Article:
I have a Boxer 2.5D fitted out as a camper. There is the main engine battery & split charge diode to supply on board leisure battery.
I replaced the main battery as old one died suddenly. This has been fine since but recently leisure battery has expelled a very bad spell while engine running. Have checked with voltmeter 16.7 v on both batteries with engine running.
I assume this is to high & is killing/boiling battery. Is there a regulator problem, alternator problem or other. What should I check next?
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I don't have any info on a Tec2 product, but the basic setup is to put a relay in between the camper battery and the voltage source to charge it. Most of the time the aux battery has a 10 or 12 gauge wire to charge it from the engine alternator and you break the connection with the relay. The relay would be "off" until the engine is running. Did you get a diagram with the Tec2 ?
Possible short to the starter. I had a similar problem with my '91 mercury capri. I replaced the alternator and battery but the alternator would not charge the battery. My local mechanic spent hours tracking it down, but finally found the problem. Have not had a problem since. Good luck
If you meant ALTERNATOR, this is coupled in the mainblet circuit and runs when the runs works. The alternator is the power supply source which produces the charging current for the battery. If produces AC and uses a DC recitifer and regulator to charge the battery with a limiter control so as not to damage the battery by overcharging. You need to check on the main belt to see this motor- like device fitted to the engine to run along. Please get some tips from the link below: http://en.wikipedia.org/wiki/Alternator
Over charging could be the result of several things including:
Faulty Voltage Regulator
A car's battery will overcharge if the voltage regulator isn't working correctly. A voltage regulator is usually part of the alternator, and is used to keep a steady flow of voltage to the battery. If the voltage regulator is defective, it will send either too little or too much charge to the battery. If it sends too much, the car battery will overcharge. The voltage regulator is easily replaceable at an easily affordable price, sometimes for as little as twenty dollars, as of 2009.
Sometimes the alternator itself can be at fault. The alternator is the device that converts the mechanical power of the engine into electrical power to charge the battery. When an alternator breaks, it usually stops creating electricity for the battery, which will then eventually die. However, if the wrong alternator is placed in the car, or if the alternator is running at the wrong pace, it will create too much energy for the car battery, causing it to overcharge. The alternator is another easily replaced part.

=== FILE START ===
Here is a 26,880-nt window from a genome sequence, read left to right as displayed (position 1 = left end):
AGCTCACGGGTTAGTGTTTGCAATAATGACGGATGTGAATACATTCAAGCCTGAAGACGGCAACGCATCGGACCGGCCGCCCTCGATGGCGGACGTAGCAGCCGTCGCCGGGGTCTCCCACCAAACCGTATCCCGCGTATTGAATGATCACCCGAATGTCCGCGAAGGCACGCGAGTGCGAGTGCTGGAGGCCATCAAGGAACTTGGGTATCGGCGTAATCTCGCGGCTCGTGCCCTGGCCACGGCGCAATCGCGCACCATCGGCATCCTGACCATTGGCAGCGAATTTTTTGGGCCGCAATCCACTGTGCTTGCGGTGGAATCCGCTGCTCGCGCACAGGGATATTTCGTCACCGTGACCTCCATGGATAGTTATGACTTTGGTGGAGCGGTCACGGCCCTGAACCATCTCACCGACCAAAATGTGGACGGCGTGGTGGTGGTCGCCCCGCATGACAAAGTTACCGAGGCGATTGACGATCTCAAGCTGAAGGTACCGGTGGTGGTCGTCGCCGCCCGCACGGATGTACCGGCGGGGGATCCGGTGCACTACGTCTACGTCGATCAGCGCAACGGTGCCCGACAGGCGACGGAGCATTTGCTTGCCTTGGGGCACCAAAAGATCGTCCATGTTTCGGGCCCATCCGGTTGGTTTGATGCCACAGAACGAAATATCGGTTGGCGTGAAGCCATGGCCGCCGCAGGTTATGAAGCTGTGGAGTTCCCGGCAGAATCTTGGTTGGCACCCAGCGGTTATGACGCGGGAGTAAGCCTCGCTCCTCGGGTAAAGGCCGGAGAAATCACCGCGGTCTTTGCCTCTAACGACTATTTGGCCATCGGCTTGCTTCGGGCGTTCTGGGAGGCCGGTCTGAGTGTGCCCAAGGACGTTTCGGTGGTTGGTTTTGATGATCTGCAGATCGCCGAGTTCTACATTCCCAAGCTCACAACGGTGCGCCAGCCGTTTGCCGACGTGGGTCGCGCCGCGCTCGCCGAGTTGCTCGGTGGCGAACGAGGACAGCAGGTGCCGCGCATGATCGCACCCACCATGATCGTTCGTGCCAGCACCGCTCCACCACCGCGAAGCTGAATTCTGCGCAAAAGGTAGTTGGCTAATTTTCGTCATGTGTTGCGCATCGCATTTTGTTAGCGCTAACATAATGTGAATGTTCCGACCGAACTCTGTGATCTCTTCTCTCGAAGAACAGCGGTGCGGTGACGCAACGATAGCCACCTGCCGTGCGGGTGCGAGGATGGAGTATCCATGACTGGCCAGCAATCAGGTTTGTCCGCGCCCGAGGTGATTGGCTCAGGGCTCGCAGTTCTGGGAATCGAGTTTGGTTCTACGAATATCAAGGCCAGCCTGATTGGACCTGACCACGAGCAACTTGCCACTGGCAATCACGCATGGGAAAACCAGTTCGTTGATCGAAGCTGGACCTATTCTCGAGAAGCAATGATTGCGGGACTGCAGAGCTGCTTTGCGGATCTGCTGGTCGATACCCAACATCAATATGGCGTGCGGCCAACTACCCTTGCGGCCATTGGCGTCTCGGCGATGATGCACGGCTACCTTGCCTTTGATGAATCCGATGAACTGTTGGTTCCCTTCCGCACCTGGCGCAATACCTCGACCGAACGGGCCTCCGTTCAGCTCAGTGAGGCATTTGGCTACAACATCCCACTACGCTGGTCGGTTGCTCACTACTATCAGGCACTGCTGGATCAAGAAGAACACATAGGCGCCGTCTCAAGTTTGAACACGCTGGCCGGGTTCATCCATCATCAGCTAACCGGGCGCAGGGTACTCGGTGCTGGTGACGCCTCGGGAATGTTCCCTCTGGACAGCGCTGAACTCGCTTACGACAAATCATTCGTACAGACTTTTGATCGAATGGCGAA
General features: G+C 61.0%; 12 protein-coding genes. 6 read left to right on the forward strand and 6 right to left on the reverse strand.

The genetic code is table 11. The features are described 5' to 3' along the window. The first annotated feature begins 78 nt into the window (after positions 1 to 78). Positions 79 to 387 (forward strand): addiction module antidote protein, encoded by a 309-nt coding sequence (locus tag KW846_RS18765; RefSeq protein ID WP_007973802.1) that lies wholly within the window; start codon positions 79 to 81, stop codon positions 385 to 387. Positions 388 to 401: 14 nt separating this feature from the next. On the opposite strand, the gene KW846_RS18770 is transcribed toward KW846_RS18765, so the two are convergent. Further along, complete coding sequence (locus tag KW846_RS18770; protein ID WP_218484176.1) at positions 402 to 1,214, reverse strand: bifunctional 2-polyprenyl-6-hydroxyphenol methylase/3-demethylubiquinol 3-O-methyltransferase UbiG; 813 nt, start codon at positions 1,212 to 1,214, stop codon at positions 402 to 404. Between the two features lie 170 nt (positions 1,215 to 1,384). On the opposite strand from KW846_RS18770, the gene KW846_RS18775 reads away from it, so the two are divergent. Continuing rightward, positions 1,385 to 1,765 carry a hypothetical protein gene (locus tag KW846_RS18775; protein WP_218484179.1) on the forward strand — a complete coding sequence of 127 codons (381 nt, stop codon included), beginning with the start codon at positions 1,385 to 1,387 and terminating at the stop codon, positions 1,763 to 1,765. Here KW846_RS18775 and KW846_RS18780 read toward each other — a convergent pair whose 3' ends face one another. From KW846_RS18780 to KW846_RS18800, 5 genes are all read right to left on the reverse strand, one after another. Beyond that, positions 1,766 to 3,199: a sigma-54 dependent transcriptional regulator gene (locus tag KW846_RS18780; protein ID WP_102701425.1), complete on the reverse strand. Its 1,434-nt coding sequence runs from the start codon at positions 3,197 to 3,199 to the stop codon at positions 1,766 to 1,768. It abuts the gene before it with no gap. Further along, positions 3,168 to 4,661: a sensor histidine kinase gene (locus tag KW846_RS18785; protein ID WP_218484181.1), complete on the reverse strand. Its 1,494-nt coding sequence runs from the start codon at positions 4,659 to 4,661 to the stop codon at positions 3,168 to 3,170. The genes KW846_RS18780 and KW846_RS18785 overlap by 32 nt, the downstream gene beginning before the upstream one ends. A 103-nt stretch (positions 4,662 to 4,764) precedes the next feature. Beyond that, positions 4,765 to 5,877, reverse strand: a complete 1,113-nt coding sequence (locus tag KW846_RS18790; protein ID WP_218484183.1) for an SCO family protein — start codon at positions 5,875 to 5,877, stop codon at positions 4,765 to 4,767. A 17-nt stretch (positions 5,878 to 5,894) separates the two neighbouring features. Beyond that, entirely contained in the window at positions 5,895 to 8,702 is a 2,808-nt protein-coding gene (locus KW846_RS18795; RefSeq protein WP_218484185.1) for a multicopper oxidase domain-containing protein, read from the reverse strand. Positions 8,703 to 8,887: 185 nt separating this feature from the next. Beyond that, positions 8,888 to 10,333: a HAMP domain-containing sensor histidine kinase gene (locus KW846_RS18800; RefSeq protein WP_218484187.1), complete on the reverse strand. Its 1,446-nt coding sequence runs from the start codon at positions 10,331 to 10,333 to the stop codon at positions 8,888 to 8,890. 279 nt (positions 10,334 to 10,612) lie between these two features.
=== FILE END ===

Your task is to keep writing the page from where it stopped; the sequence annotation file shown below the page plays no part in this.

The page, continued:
Incorrect Charger Use
If a battery charger is used to charge your battery outside of your car, improper use of the charger can result in overcharging. If a battery is placed on the charger too long, it can result in overcharging, and a significant decrease in your battery's lifespan and efficiency. This is why it is important to read about your specific battery and understand how long it needs to charge to be effective. Too much charge will lead to problems.
Faulty Battery Chargers
Sometimes chargers can be faulty. Their settings may be wired incorrectly, or the charges labeled incorrectly. As a result, your battery may be getting overcharged, even if you are carefully monitoring your charging. This is a problem that is hard to avoid, as manufacturing mistakes can happen anywhere, anytime without warning. It is a good idea to test your charger regularly to see if it is running correctly.
Extreme heat in the summer can also have an adverse effect on the car battery. If the battery has been previously overcharged, extreme heat can increase the problems caused by overcharging, and exacerbate any other problems with the battery. This problem can be hard to avoid if you live in a warm climate. The only real way to ensure safety against this problem is to avoid overcharge in the first place.
I can't give you a schematic but i can tell you where the wires should go;Battery post of the alternator should go to the center post of the battery splitter box that splits between the engine and the house.In the alternator plug the wire closest to the battery post of the alternator needs to go to the charge light or an ignition source.The other pin in the plug can just be looped the the battery post of the alternator.If you have no power to the alternator but do have power to the box that splits the power from vehicle to house the you need to put all the wires on the post marked batt until you can get a new one,this should get you up and running.If you are planing to remain camping with the temporary repairs made then separate the wires until you are ready to start the camper to prevent a dead battery condition if the house battery gets run down.Hope this helps.
You need to get the alternator output checked.
If you can smell something like rotten eggs then what you are smelling is hydrogen gas which is explosive !!
Batteries get hot and smell because the alternator is charging at too high a level. Check the output with a multimeter across the battery with the engine running. If it reads higher then 14.4 volts, its the alternator and you need to fix it as overcharging of your battery will cause total failure (if it has not already screwed your battery)..